Science Fair Project Encyclopedia
Ultra high frequency
Ultra high frequency (UHF) designates a range (band) of electromagnetic waves whose frequency is between 300 MHz and 3.0 GHz. Waves whose frequency is above the UHF band fall into the microwave or higher bands, while lower frequency signals fall into the VHF or lower bands. See electromagnetic spectrum for a full listing of frequency bands.
UHF and VHF are the most common frequency bands for television. Modern mobile phones also transmit and receive within the UHF spectrum, and UHF is widely used for two-way radio communication (usually using narrowband frequency modulation, but digital services are on the rise) by both public service agencies and the general public. Though television broadcasting is common on UHF, there has traditionally been very little radio broadcasting in this band until fairly recently; q.v. digital audio broadcasting for details.
All radio waves are somewhat absorbed by atmospheric moisture. This reduces, or attenuates, the strength of radio signals over long distances. However, this effect increases according to the frequency: UHF signals are generally more degraded by moisture than lower bands such as VHF.
As well, the layer of the Earth's atmosphere called the ionosphere is filled with charged particles that can reflect radio waves. This can be helpful in transmitting a radio signal, since the wave bounces from the sky to the ground over and over, convering long distances. However, UHF benefits less from this effect than lower (VHF, etc.) frequencies.
As the atmosphere warms and cools throughout the day, UHF transmissions may be enhanced by tropospheric ducting.
The main advantage of UHF transmission is that its high frequency means it has a physically short wave. Since the size of transmission and reception equipment (particularly antennas) is related to the size of the wave, smaller, less conspicuous antennas can be used than with VHF or lower bands.
UHF is also widely used in two-way radio systems and cordless phones due to the fact that since UHF signals essentially travel over line-of-sight distances, distant transmissions cannot travel far enough to interfere with local transmissions. A great number of public safety and business communications are handled on UHF, and civilian applications such as GMRS, PMR446, and UHF CB are extremely popular. Where communications greater than line-of-sight are required, a repeater is used to propagate signals that otherwise would not reach their destinations.
In the United States, UHF stations (broadcast channels above 13) originally gained a reputation for being more locally owned, less polished, less professional, less popular, and for having a weaker signal than their VHF counterparts (channels 2–13). The movie UHF, starring Weird Al Yankovic, parodied this phenomenon.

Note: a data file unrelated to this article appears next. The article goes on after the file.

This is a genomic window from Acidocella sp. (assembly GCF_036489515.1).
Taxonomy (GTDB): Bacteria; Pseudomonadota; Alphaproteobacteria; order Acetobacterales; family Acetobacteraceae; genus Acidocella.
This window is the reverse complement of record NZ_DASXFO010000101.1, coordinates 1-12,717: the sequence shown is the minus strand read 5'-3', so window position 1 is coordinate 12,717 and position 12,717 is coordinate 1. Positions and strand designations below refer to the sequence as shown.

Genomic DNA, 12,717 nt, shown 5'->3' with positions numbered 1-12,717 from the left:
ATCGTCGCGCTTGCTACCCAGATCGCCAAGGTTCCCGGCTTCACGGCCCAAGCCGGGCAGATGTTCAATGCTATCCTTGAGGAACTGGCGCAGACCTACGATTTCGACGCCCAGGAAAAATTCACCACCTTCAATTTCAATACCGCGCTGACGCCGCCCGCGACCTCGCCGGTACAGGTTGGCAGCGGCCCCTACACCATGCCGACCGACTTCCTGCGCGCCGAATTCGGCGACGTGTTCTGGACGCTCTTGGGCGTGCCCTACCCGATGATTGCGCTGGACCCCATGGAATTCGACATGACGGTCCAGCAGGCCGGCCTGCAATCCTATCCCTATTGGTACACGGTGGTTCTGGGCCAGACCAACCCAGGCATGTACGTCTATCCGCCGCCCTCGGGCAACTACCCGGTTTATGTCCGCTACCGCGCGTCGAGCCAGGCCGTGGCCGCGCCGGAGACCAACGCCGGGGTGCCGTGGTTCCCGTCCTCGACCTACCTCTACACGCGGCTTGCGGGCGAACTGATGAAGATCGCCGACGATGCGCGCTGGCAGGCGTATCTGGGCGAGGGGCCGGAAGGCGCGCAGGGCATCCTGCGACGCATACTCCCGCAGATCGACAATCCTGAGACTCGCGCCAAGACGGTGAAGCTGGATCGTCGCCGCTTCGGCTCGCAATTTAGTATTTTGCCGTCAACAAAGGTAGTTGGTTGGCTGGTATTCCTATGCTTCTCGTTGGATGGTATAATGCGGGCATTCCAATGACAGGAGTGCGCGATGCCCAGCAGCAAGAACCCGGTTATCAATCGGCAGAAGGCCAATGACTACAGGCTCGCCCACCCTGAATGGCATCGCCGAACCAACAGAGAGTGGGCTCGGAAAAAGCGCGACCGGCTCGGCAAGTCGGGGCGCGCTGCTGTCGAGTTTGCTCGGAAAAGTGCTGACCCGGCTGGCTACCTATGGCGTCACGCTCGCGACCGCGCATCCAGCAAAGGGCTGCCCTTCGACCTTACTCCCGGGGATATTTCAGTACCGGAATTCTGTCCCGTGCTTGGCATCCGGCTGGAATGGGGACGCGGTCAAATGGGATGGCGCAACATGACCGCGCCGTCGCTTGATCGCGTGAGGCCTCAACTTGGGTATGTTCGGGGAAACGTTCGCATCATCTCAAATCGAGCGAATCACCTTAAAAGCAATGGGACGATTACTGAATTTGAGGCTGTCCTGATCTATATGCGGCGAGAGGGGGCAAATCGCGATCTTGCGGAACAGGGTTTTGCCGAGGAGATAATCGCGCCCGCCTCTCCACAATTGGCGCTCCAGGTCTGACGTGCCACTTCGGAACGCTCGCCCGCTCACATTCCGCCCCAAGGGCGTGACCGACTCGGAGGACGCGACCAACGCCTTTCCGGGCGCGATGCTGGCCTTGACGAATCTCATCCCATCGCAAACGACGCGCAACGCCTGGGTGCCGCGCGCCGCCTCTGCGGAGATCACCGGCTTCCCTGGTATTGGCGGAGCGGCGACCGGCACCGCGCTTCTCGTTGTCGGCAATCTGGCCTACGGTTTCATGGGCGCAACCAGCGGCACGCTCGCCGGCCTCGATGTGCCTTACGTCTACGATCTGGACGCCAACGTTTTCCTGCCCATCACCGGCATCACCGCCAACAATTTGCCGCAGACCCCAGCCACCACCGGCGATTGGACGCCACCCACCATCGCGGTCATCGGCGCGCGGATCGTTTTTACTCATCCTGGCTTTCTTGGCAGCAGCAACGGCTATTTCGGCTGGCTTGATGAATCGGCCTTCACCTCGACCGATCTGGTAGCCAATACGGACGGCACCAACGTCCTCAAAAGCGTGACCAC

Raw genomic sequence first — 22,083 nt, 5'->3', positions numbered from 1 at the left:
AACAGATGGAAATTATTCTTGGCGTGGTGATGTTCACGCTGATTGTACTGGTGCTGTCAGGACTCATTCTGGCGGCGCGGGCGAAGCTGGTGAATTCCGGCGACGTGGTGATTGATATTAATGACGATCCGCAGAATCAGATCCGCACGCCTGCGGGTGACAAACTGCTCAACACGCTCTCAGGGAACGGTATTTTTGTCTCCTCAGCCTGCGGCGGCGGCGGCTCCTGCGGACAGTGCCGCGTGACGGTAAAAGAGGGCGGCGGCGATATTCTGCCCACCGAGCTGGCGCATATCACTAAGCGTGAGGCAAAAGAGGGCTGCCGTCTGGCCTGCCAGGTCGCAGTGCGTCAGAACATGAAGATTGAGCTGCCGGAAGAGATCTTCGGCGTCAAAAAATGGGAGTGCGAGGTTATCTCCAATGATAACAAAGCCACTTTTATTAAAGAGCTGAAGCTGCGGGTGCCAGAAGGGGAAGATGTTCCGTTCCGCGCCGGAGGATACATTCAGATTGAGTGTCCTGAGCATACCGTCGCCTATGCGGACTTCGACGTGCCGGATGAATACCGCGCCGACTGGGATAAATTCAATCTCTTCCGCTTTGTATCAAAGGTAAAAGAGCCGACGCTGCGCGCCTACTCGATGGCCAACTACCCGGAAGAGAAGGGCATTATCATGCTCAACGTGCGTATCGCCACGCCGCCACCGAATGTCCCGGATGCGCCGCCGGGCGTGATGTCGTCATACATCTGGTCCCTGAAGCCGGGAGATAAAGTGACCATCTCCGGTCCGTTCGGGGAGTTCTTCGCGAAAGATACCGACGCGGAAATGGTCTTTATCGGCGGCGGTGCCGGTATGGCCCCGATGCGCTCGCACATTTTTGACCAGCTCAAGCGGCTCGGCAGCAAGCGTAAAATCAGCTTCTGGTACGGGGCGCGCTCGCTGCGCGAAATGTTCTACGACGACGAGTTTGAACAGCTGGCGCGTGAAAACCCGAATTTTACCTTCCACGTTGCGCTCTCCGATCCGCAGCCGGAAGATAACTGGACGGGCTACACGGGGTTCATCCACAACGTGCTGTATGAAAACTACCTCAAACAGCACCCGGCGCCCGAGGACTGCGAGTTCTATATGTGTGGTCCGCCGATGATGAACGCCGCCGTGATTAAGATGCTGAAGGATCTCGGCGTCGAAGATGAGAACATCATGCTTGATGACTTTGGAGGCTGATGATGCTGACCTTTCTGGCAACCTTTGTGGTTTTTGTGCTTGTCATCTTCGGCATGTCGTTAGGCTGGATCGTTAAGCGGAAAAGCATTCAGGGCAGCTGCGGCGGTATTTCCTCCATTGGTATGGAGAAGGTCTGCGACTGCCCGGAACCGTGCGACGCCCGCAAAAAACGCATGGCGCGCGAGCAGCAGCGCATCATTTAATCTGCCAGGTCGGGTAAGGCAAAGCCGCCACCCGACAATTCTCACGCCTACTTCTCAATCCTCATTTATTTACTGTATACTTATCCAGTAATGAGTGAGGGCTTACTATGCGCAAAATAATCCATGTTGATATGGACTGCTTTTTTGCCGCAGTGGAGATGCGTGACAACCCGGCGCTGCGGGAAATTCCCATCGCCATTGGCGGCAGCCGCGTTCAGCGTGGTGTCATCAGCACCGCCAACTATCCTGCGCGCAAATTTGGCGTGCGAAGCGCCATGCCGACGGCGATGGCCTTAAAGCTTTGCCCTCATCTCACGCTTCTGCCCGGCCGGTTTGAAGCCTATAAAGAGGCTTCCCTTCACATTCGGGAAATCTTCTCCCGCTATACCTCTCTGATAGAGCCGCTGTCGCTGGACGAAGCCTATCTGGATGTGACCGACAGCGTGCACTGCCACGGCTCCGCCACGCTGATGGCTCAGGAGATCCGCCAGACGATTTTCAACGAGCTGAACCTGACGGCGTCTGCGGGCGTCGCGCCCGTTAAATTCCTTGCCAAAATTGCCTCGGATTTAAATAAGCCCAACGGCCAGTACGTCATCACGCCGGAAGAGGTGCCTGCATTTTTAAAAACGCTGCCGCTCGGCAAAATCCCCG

However, with the emergence of additional broadcast television networks (Fox, UPN, WB, and Pax), the concentration of media ownership, and the proliferation of cable television, digital television, and DSS in the 1990s, the distinction between UHF and VHF stations has virtually disappeared in the United States. Most high-definition TV stations broadcast their over-the-air signal in the UHF band.
The Family Radio Service and General Mobile Radio Service use the 462 and 467MHz areas of the UHF spectrum; there is also a great amount of unlicensed activity (cordless phones, wireless networking, and the like) clustered around 900MHz and 2.4GHz.
In Britain, UHF television began with the launch of BBC2 in 1964. BBC1 and ITV soon added their own services on UHF (British channels 21 to 69), and PAL colour was introduced on UHF only in 1967–1969. VHF was phased out by 1986. Today all British terrestrial (non-satellite) television channels (analog and digital) are on UHF. A drawback to this is the very large number of small relay transmitters needed to fill in gaps in the main transmitters' coverage, which would not have been necessary with a VHF system due to its different propagation characteristics.
In Australia, UHF was first anticipated in the mid 1970s with channels 28 to 69. The first UHF TV broadcasts in Australia were operated by Special Broadcasting Service (SBS) on channel 28 in Sydney and Melbourne starting in 1980, and translator stations for the Australian Broadcasting Corporation (ABC). The UHF band is now used extensively as ABC, SBS, commercial and community (public access) television services have expanded particularly through regional areas.
Australia also provides the UHF CB service for general-purpose two-way communications.
Frequency Allocation - United States
A brief summary of some UHF frequency usage:
- 300 - 420 MHz: government use, including meteorology
- 420 - 450 MHz: radiolocation and Amateur "70 cm" band
- 450 - 470 MHz: UHF business band, GMRS, and FRS 2-way "walkie-talkies"
- 470 - 512 MHz: TV channels 14-20, public safety
- 512 - 806 MHz: TV channels 21-69 (channels 53-69 to be auctioned)
- 806 - 824 MHz: pocket pagers and Nextel SMR band
- 824 - 849 MHz: Cellular phones, A & B franchises, mobile phone
- 849 - 869 MHz: public safety 2-way (fire, police, ambulance)
- 869 - 894 MHz: cellular phones, A & B franchises, base station
- 902 - 928 MHz: ISM band: cordless phones and stereo, datalinks, Amateur radio
- 928 - 960 MHz: mixed Studio-Transmitter Links, mobile 2-way, other
- 1240 - 1300 MHz: Amateur radio
- 1850 - 1910 MHz: PCS mobile phone - note below
- 1930 - 1990 MHz: PCS base stations - note below
- note: order is A,D,B,E,F,C blocks. A,B,C = 15 MHz; D,E,F = 5 MHz
- 2310 - 2360 MHz: Satellite radio (Sirius and XM)
- 2390 - 2450 MHz: Amateur radio, shared with below:
- 2400 - 2483.5 MHz: ISM, IEEE 802.11, 802.11b, 802.11g Wireless LAN
- around 2450 MHz: Microwave oven
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